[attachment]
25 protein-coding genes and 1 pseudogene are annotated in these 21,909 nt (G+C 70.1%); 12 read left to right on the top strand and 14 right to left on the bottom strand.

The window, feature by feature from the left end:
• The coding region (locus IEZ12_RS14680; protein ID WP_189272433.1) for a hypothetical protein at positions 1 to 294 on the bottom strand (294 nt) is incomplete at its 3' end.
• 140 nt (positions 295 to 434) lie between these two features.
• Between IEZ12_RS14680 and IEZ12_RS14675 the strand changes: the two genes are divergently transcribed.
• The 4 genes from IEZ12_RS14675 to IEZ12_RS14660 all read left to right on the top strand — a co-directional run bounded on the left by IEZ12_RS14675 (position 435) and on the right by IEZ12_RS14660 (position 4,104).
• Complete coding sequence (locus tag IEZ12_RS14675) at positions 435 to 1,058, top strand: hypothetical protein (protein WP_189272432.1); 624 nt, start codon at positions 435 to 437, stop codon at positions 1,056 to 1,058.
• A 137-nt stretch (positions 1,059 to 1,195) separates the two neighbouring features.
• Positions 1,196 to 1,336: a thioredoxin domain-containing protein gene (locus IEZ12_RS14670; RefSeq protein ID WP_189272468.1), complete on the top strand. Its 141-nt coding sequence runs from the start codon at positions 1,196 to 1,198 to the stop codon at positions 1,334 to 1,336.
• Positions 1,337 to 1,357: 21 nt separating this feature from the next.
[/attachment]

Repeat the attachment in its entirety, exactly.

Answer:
25 protein-coding genes and 1 pseudogene are annotated in these 21,909 nt (G+C 70.1%); 12 read left to right on the top strand and 14 right to left on the bottom strand.

The window, feature by feature from the left end:
• The coding region (locus IEZ12_RS14680; protein ID WP_189272433.1) for a hypothetical protein at positions 1 to 294 on the bottom strand (294 nt) is incomplete at its 3' end.
• 140 nt (positions 295 to 434) lie between these two features.
• Between IEZ12_RS14680 and IEZ12_RS14675 the strand changes: the two genes are divergently transcribed.
• The 4 genes from IEZ12_RS14675 to IEZ12_RS14660 all read left to right on the top strand — a co-directional run bounded on the left by IEZ12_RS14675 (position 435) and on the right by IEZ12_RS14660 (position 4,104).
• Complete coding sequence (locus tag IEZ12_RS14675) at positions 435 to 1,058, top strand: hypothetical protein (protein WP_189272432.1); 624 nt, start codon at positions 435 to 437, stop codon at positions 1,056 to 1,058.
• A 137-nt stretch (positions 1,059 to 1,195) separates the two neighbouring features.
• Positions 1,196 to 1,336: a thioredoxin domain-containing protein gene (locus IEZ12_RS14670; RefSeq protein ID WP_189272468.1), complete on the top strand. Its 141-nt coding sequence runs from the start codon at positions 1,196 to 1,198 to the stop codon at positions 1,334 to 1,336.
• Positions 1,337 to 1,357: 21 nt separating this feature from the next.